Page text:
MDMA is specifically dangerous to young consumers, who basically constitute the drug’s “target audience.” The report “Ecstasy: What We Know and Don’t Know About MDMA” (2001, p.6) states that “it may be that the youngest, fastest developing brains – those of a developing fetus – could be particularly vulnerable to the effects of this apparent serotonin neurotoxin.”

Montoya, Sorrentino & Price (2002, p.217) support this idea with more evidence:

“The impact of MDMA on adolescents may be particularly deleterious because of the vulnerability of their cerebral and hormonal systems, which are still undergoing crucial maturational changes.”

We shall also keep in mind that ecstasy is often consumed in combination with other “club drugs”, marijuanna or alcohol. Also, ecstasy is rarely pure, and often such substances as dextromethorphan, methylenedioxyamphetamine, and paramethoxyamphetamine are added to ecstasy tablets and pills. So indirect risks contribute greatly to the particularly high level of danger associated with MDMA occasional and chronic use.

To sum up my paper, I would like to raw your attention to the report “The pharmacology and toxicology of “ecstasy” (MDMA) and related drugs” (2001, p.917), which mentions such dangerous effects as “related fatalities, caused by hyperpyrexia, rhabdomyolysis, intravascular coagulopathy, hepatic necrosis, cardiac arrhythmias, cerebrovascular accidents, and drug-related accidents or suicide.”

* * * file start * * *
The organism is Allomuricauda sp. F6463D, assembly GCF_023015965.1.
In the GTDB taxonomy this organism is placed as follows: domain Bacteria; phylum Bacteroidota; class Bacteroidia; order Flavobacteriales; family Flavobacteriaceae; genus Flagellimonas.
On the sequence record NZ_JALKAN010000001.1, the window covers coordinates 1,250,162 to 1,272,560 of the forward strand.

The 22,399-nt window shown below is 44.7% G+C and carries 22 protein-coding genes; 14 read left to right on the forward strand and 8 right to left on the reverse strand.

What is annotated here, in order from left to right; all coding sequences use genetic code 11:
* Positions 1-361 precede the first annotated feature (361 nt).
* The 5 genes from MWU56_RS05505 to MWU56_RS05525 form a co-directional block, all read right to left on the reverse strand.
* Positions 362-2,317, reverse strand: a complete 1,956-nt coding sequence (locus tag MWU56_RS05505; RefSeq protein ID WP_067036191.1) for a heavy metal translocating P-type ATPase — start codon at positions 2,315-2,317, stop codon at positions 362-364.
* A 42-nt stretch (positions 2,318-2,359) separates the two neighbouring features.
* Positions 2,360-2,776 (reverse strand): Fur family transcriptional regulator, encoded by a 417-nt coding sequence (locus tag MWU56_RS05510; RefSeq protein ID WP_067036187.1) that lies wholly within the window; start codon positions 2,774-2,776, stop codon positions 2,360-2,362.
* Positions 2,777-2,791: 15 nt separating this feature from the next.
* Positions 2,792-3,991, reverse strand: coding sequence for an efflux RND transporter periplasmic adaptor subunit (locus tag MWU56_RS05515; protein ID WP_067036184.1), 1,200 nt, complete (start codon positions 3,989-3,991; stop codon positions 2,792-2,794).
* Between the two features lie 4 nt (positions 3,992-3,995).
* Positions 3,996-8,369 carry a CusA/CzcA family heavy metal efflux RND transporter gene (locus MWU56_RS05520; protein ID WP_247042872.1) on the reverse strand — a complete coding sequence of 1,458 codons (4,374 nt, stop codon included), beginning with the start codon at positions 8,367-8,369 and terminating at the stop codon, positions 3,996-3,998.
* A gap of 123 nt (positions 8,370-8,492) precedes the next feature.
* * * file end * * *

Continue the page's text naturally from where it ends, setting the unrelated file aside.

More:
Montoya, Sorrentino & Price (2002, p.212) refer to MDMA as to “one of the most common and dangerous designer drugs.” Unfortunately, their argument is strong and supported by much evidence. So we can make a conclusion that ecstasy is extremely harmful drug for human consumption.


Montoya, A.G., Sorrentino, R, Lukas, S.E & Price, B.H, (2002). Long term neuropsychiatric consequences of “ecstasy” (MDMA): A review. Harvard review of Psychiatry, 10, 212-220
2.      DHHS’s Substance Abuse and Mental Health Services Administration. (2002). The National Survey on Drug Use and Health (NSDUH).


MDMA/Ecstasy Research: Advances, Challenges, Future Directions
A Scientific Conference. (2001). Ecstasy: What We Know and Don’t Know About MDMA. A Scientific Review.

National Institute on Drug Abuse. (2004). MDMA Abuse (Ecstasy) Research Report.

Kalant, H. (2001). The pharmacology and toxicology of “ecstasy” (MDMA) and related drugs. Canadian Medical Association Journal. 165 (7). 917-28.